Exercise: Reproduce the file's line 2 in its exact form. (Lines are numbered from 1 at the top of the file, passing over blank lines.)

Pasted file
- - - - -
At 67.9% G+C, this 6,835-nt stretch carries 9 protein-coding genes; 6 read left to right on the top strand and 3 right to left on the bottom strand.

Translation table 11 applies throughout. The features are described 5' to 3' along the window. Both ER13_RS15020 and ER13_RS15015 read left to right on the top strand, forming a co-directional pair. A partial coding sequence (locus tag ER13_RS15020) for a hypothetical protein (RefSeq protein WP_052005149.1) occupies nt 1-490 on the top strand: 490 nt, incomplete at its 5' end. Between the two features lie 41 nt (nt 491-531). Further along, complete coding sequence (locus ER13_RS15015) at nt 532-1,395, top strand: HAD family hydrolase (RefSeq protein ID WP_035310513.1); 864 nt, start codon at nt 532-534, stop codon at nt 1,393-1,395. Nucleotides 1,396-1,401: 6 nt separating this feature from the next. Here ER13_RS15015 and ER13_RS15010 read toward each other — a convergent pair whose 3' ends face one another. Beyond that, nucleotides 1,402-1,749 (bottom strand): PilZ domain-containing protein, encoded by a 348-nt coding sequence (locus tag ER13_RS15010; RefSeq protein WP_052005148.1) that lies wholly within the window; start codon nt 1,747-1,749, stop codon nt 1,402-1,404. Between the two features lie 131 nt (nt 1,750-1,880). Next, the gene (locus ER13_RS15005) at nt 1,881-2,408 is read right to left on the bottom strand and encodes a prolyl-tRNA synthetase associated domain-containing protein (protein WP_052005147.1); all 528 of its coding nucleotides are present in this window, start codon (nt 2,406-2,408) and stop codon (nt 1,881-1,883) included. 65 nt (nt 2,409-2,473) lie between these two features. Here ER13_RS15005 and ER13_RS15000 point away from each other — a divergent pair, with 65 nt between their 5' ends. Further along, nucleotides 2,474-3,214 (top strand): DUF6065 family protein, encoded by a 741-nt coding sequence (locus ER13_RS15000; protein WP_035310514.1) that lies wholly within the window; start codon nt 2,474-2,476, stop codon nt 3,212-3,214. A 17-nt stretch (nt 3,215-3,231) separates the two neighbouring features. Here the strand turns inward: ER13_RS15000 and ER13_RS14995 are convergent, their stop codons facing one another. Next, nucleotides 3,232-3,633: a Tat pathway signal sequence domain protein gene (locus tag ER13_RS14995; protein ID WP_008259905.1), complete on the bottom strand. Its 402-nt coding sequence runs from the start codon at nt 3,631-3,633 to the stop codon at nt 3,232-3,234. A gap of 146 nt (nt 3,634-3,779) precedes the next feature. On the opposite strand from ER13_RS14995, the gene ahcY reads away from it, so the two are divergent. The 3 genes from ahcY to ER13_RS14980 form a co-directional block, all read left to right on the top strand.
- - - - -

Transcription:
Translation table 11 applies throughout. The features are described 5' to 3' along the window. Both ER13_RS15020 and ER13_RS15015 read left to right on the top strand, forming a co-directional pair. A partial coding sequence (locus tag ER13_RS15020) for a hypothetical protein (RefSeq protein WP_052005149.1) occupies nt 1-490 on the top strand: 490 nt, incomplete at its 5' end. Between the two features lie 41 nt (nt 491-531). Further along, complete coding sequence (locus ER13_RS15015) at nt 532-1,395, top strand: HAD family hydrolase (RefSeq protein ID WP_035310513.1); 864 nt, start codon at nt 532-534, stop codon at nt 1,393-1,395. Nucleotides 1,396-1,401: 6 nt separating this feature from the next. Here ER13_RS15015 and ER13_RS15010 read toward each other — a convergent pair whose 3' ends face one another. Beyond that, nucleotides 1,402-1,749 (bottom strand): PilZ domain-containing protein, encoded by a 348-nt coding sequence (locus tag ER13_RS15010; RefSeq protein WP_052005148.1) that lies wholly within the window; start codon nt 1,747-1,749, stop codon nt 1,402-1,404. Between the two features lie 131 nt (nt 1,750-1,880). Next, the gene (locus ER13_RS15005) at nt 1,881-2,408 is read right to left on the bottom strand and encodes a prolyl-tRNA synthetase associated domain-containing protein (protein WP_052005147.1); all 528 of its coding nucleotides are present in this window, start codon (nt 2,406-2,408) and stop codon (nt 1,881-1,883) included. 65 nt (nt 2,409-2,473) lie between these two features. Here ER13_RS15005 and ER13_RS15000 point away from each other — a divergent pair, with 65 nt between their 5' ends. Further along, nucleotides 2,474-3,214 (top strand): DUF6065 family protein, encoded by a 741-nt coding sequence (locus ER13_RS15000; protein WP_035310514.1) that lies wholly within the window; start codon nt 2,474-2,476, stop codon nt 3,212-3,214. A 17-nt stretch (nt 3,215-3,231) separates the two neighbouring features. Here the strand turns inward: ER13_RS15000 and ER13_RS14995 are convergent, their stop codons facing one another. Next, nucleotides 3,232-3,633: a Tat pathway signal sequence domain protein gene (locus tag ER13_RS14995; protein ID WP_008259905.1), complete on the bottom strand. Its 402-nt coding sequence runs from the start codon at nt 3,631-3,633 to the stop codon at nt 3,232-3,234. A gap of 146 nt (nt 3,634-3,779) precedes the next feature. On the opposite strand from ER13_RS14995, the gene ahcY reads away from it, so the two are divergent. The 3 genes from ahcY to ER13_RS14980 form a co-directional block, all read left to right on the top strand.